‘The Daughter of Time’

The Daughter of Time: Josephine Tey, Derek Jacobi: 9781602836440:  Amazon.com: Books

The Daughter of Time by Josephine Tey has been called one of the greatest mystery novels ever written, and it lives up to that billing. It also gives us plenty to think about.

“History” has it that Richard III was a humpbacked monster who murdered his innocent nephews, among other crimes. Josephine Tey has a hospitalized police detective and a research assistant delve into the matter as if it were a modern police investigation: and what they find is that almost the entire history of Richard, almost everything that people “know” about him… is flat-out false. And can be proven to be false!

That’s a major theme of this book. How do things that are demonstrably untrue get entered into the record as “true”, and why do they remain in the record even after they’ve been shown to be untrue–shown again and again, in some cases?

Richard was overthrown and killed in battle by Henry Tudor, Henry VII, father of that bloodthirsty king, Henry VIII. Henry Tudor had all the motivation in the world to destroy Richard’s reputation and plenty of rascals to help him do it. Even Shakespeare! So we know how Richard’s name got blackened, and we know whodunnit. What we don’t know is why it stayed blackened: Josephine Tey was only one of many historical inquirers who exploded the myth.

Lies can have a long shelf life.

Can you imagine what will be done to President Trump’s reputation, should Democrats win this coming election (God forbid)? Can you imagine the lurid tall tales about him that’ll wind up in the “history” textbooks?

The truth about Richard III has been available for many years now.  But the lies are all still there.

8 comments on “‘The Daughter of Time’

    1. He should never have pardoned Stanley, who betrayed him once and would betray him again fatally at the Battle of Bosworth Field.

    2. Exactly the same thing happened at the battle of Sekigehara in Japan, thus creating the Tokugawa Shogunate. The two battles are eerily similar.
      Letting Stanley off the hook was a fatal error.
      Julius Caesar pardoned some of the same men who murdered him a little later.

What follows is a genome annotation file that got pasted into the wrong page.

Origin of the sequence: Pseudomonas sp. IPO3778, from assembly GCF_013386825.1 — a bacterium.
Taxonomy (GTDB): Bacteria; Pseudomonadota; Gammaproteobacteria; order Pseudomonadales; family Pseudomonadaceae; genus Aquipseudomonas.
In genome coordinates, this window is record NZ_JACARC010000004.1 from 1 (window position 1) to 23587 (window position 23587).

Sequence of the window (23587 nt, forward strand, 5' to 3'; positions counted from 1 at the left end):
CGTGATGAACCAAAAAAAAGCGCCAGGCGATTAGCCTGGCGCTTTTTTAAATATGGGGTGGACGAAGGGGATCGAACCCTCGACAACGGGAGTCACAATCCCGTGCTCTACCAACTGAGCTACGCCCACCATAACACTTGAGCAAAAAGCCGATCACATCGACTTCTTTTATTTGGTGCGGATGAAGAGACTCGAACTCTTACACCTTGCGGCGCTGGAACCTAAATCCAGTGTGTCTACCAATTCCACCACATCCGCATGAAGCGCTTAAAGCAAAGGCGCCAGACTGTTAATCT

1. I love “The Daughter of Time.” I first read it in college, when studying Shakespeare’s history plays got me fascinated with the Wars of the Roses. I and two of my friends became ardent Ricardians after reading the book (and a couple of other pro-Richard books as well as a lot of the anti-Richard literature), and I even belonged to the Richard III Society for a number of years.

    But the lies will always be with us. For a while in the 1990s I did extensive research on the building of the Vietnam veteran stereotype — I’m a Vietnam veteran myself — and I was appalled at the lies that had been promulgated both about us and about the war itself. Of course, after I’d spent six years on this research, with many publications and even more talks on the lecture circuit, the Chair of my department reminded me sternly that I’d been hired as a Renaissance specialist and it would be appreciated if I went back to doing Renaissance research. But the Vietnam research was fascinating while it lasted. I did my best to explode the myths. And yet, the stereotype and the lies linger on.

    By the way, I highly recommend B.J. Burkett’s book, “Stolen Valor,” about fake Vietnam vets and the stereotypes they helped build. It’s a good read in addition to everything else. And (ahem) he uses some of my research in his chapter(s) on phony PTSD stories.

  2. The Left & MSM (same thing) haven’t used the race card against Trump lately but give them time. It came out today that Donald J. Trump used to date a black woman – doesn’t sound very racist to me.

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